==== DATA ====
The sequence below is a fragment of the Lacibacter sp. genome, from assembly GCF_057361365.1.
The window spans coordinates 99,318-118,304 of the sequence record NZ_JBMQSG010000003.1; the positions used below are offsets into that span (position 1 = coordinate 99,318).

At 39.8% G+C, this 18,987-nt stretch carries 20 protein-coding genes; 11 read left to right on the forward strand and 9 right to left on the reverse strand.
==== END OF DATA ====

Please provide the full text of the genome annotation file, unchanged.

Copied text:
The sequence below is a fragment of the Lacibacter sp. genome, from assembly GCF_057361365.1.
The window spans coordinates 99,318-118,304 of the sequence record NZ_JBMQSG010000003.1; the positions used below are offsets into that span (position 1 = coordinate 99,318).

At 39.8% G+C, this 18,987-nt stretch carries 20 protein-coding genes; 11 read left to right on the forward strand and 9 right to left on the reverse strand.